Communities for a Better Environment v. South Coast Air Quality Management District et al. ___Cal.__) (March 15, 2010; Case No. S161190)
In this case, the Supreme Court of California held that neither the statute of limitations, the principles of vested rights, nor the CEQA case law on which ConocoPhillips relied, justified employing the maximum capacity allowed under prior equipment permits as an analytical baseline for a new project, rather than the physical conditions actually existing at the time of the analysis. The court therefore concluded that the South Coast Air Quality Management District (District) abused its discretion in determining ConocoPhillips' proposed project would have no significant environmental effects compared to a baseline of maximum permitted capacity.
ConocoPhillips operates a petroleum refinery in the City of Los Angeles. In order to comply with certain requirements to reduce sulfur content in motor vehicle diesel fuel, ConocoPhillips developed plans for an ultra low sulfur diesel fuel project (Project). ConocoPhillips applied to the District for a permit to construct the Project. After completing an initial study, the District prepared a negative declaration, concluding that the Project did not create any adverse environmental impacts. Multiple community-based organizations, including Communities for Better Environment (CBE) joined forces to file suit.
CBE submitted comments on the draft negative declaration arguing the Project would have significant adverse impacts on the environment and that an environmental impact report (EIR) should be prepared. The District determined that, while increased operation of existing steam generation equipment would cause additional NOx emissions, it did not consider such increases to be part of the Project because they did not exceed the maximum rate of heat production and related NOx emissions allowed under existing permits. In other words, the District treated the additional NOx emissions as part of the baseline for measurement of the physical impacts of the Project, rather than as part of the proposed Project.
Section 15125, subdivision (a) of the CEQA Guidelines provides in part: “An EIR must include a description of the physical environmental conditions in the vicinity… This environmental setting will normally constitute the baseline physical conditions by which a lead agency determines whether an impact is significant.” The California Supreme Court determined that by defining the baseline as the simultaneous operation of the boilers within the limits of their individual permits, the District ensured that emissions from increased boiler operation would not be considered an environmental impact so long as no single boiler operated beyond its permitted capacity. The court held that simultaneous maximum operation did not represent a realistic replication of existing operating conditions, and therefore the District had failed to establish an appropriate baseline.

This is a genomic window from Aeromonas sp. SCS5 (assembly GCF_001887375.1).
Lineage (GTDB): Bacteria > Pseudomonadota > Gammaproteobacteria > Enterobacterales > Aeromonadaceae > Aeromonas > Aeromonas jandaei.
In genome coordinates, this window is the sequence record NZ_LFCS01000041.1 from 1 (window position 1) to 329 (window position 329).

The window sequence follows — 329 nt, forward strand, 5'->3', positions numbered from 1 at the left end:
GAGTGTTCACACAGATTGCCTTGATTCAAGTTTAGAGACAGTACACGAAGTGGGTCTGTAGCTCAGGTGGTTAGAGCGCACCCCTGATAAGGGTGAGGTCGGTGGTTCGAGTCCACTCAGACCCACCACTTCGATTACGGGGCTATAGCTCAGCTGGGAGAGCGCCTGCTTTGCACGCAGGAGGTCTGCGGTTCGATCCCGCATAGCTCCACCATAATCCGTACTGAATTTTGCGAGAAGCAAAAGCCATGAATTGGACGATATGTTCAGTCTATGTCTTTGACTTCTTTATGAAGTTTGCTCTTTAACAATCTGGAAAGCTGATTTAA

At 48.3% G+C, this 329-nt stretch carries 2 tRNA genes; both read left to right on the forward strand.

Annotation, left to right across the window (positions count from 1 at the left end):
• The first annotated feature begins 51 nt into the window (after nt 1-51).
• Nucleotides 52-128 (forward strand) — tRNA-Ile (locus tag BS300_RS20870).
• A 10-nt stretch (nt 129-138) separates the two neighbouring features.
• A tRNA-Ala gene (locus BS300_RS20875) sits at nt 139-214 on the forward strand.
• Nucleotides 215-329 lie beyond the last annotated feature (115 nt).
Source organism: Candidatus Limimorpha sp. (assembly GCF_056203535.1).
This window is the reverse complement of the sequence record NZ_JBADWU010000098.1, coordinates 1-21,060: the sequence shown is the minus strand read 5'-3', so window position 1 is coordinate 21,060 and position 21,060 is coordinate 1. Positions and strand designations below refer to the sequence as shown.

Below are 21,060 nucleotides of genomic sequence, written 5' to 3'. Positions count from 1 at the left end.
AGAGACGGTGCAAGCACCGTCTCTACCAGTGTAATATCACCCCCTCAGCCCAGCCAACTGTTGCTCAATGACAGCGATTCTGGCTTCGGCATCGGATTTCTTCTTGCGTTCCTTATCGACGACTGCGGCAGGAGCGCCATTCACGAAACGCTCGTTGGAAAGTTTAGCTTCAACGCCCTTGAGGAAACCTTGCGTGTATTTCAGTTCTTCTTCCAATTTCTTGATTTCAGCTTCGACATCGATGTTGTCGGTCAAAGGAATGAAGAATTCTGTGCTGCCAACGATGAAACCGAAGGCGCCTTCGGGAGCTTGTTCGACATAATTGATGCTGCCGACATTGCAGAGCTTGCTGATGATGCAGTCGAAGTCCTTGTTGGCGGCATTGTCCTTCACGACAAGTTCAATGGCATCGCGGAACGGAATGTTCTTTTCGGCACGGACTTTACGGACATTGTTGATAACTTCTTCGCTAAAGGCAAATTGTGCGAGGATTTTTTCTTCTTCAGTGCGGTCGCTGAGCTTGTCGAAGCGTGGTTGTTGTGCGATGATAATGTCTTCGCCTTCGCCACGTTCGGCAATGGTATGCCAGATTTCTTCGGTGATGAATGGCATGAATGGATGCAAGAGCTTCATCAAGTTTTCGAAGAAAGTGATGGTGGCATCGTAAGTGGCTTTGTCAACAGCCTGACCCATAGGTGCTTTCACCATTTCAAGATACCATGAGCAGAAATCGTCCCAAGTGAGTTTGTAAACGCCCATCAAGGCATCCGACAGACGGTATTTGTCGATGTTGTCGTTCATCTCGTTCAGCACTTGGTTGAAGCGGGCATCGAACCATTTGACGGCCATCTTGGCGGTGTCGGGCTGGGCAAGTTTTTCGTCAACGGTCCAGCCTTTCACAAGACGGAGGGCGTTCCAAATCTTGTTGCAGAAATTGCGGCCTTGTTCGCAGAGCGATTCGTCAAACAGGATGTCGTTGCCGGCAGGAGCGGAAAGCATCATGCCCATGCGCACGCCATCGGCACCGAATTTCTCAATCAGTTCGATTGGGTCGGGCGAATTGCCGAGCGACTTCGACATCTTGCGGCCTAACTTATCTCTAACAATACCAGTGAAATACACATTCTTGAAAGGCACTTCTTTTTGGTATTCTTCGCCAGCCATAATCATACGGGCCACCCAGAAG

ConocoPhillips also presented a vested rights argument. However, the court determined that using the actual pre-project emissions as a baseline for analyzing the Project’s impacts did not impinge on ConocoPhillips’ vested right to operate the boilers at permitted levels. The issue before the court was whether proper environmental review was used in connection with the Project — ConocoPhillips' right to operate existing equipment at any particular level was not itself at issue. The court noted that ConocoPhillips could not, and did not, argue its boiler permits “gave it a vested right to use the boilers for the Diesel Project.” (Emphasis in original.) Further, regardless of how the CEQA analysis was performed, there would be no impact on ConocoPhillips' right to use any boiler, and it would not be required to use such equipment below any previously permitted level. As such, the court's decision had no impact on ConocoPhillips' vested rights with regard to use of the existing equipment for previously authorized purposes.
The court concluded further, however, that there was an even more fundamental reason the District’s and ConocoPhillips’ contentions failed. Even if environmental review were to indicate that the Project’s adverse effects could be mitigated only by a condition requiring ConocoPhillips to reduce or limit its use of an individual boiler below the previously permitted level, but ConocoPhillips’s vested rights precluded imposition of that condition, CEQA would still demand an analysis of the project’s true effects. Citing Section 21081(b) of CEQA, the court stated that even though a particular mitigation measure may be infeasible or precluded, as by the applicant’s vested rights, that is not a justification for not performing environmental review; it does not excuse the agency from following the dictates of CEQA and realistically analyzing the project’s effects. After proper analysis, the agency might decide to disapprove the project because of its immitigable adverse effects or to approve it with a finding of overriding considerations. In short, an applicant’s vested rights might constitute a valid reason to forgo particular mitigation measures, but were not an excuse to avoid “realistic” CEQA analysis.